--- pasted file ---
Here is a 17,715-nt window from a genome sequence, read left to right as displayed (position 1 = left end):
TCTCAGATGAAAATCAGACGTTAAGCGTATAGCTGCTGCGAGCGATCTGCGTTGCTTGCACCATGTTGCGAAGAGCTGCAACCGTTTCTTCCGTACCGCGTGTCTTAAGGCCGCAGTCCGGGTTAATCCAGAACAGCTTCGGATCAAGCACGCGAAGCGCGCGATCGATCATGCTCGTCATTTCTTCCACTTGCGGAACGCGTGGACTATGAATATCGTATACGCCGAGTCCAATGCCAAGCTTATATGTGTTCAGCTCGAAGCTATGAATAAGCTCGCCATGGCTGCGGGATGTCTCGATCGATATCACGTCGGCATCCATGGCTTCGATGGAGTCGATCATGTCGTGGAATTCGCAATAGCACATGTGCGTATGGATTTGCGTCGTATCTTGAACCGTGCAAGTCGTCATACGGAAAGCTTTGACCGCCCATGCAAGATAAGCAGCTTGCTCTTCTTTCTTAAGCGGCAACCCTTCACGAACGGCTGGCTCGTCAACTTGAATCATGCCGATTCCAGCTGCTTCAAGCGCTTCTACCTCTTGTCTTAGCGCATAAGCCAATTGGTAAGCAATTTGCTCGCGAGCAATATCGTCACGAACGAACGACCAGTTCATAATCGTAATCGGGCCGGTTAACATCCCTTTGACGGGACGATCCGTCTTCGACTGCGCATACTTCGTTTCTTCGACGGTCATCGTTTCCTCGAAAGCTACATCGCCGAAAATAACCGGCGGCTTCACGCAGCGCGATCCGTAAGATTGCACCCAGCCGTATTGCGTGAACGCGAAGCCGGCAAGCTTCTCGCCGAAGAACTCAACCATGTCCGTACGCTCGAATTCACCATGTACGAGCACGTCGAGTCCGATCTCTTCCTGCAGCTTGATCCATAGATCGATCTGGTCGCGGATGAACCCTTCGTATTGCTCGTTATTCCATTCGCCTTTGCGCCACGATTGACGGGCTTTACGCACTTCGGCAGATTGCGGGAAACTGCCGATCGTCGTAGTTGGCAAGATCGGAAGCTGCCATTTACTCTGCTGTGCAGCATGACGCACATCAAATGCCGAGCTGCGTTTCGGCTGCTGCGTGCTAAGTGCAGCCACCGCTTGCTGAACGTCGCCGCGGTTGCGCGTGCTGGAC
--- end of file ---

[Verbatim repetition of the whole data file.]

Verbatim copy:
Here is a 17,715-nt window from a genome sequence, read left to right as displayed (position 1 = left end):
TCTCAGATGAAAATCAGACGTTAAGCGTATAGCTGCTGCGAGCGATCTGCGTTGCTTGCACCATGTTGCGAAGAGCTGCAACCGTTTCTTCCGTACCGCGTGTCTTAAGGCCGCAGTCCGGGTTAATCCAGAACAGCTTCGGATCAAGCACGCGAAGCGCGCGATCGATCATGCTCGTCATTTCTTCCACTTGCGGAACGCGTGGACTATGAATATCGTATACGCCGAGTCCAATGCCAAGCTTATATGTGTTCAGCTCGAAGCTATGAATAAGCTCGCCATGGCTGCGGGATGTCTCGATCGATATCACGTCGGCATCCATGGCTTCGATGGAGTCGATCATGTCGTGGAATTCGCAATAGCACATGTGCGTATGGATTTGCGTCGTATCTTGAACCGTGCAAGTCGTCATACGGAAAGCTTTGACCGCCCATGCAAGATAAGCAGCTTGCTCTTCTTTCTTAAGCGGCAACCCTTCACGAACGGCTGGCTCGTCAACTTGAATCATGCCGATTCCAGCTGCTTCAAGCGCTTCTACCTCTTGTCTTAGCGCATAAGCCAATTGGTAAGCAATTTGCTCGCGAGCAATATCGTCACGAACGAACGACCAGTTCATAATCGTAATCGGGCCGGTTAACATCCCTTTGACGGGACGATCCGTCTTCGACTGCGCATACTTCGTTTCTTCGACGGTCATCGTTTCCTCGAAAGCTACATCGCCGAAAATAACCGGCGGCTTCACGCAGCGCGATCCGTAAGATTGCACCCAGCCGTATTGCGTGAACGCGAAGCCGGCAAGCTTCTCGCCGAAGAACTCAACCATGTCCGTACGCTCGAATTCACCATGTACGAGCACGTCGAGTCCGATCTCTTCCTGCAGCTTGATCCATAGATCGATCTGGTCGCGGATGAACCCTTCGTATTGCTCGTTATTCCATTCGCCTTTGCGCCACGATTGACGGGCTTTACGCACTTCGGCAGATTGCGGGAAACTGCCGATCGTCGTAGTTGGCAAGATCGGAAGCTGCCATTTACTCTGCTGTGCAGCATGACGCACATCAAATGCCGAGCTGCGTTTCGGCTGCTGCGTGCTAAGTGCAGCCACCGCTTGCTGAACGTCGCCGCGGTTGCGCGTGCTGGAC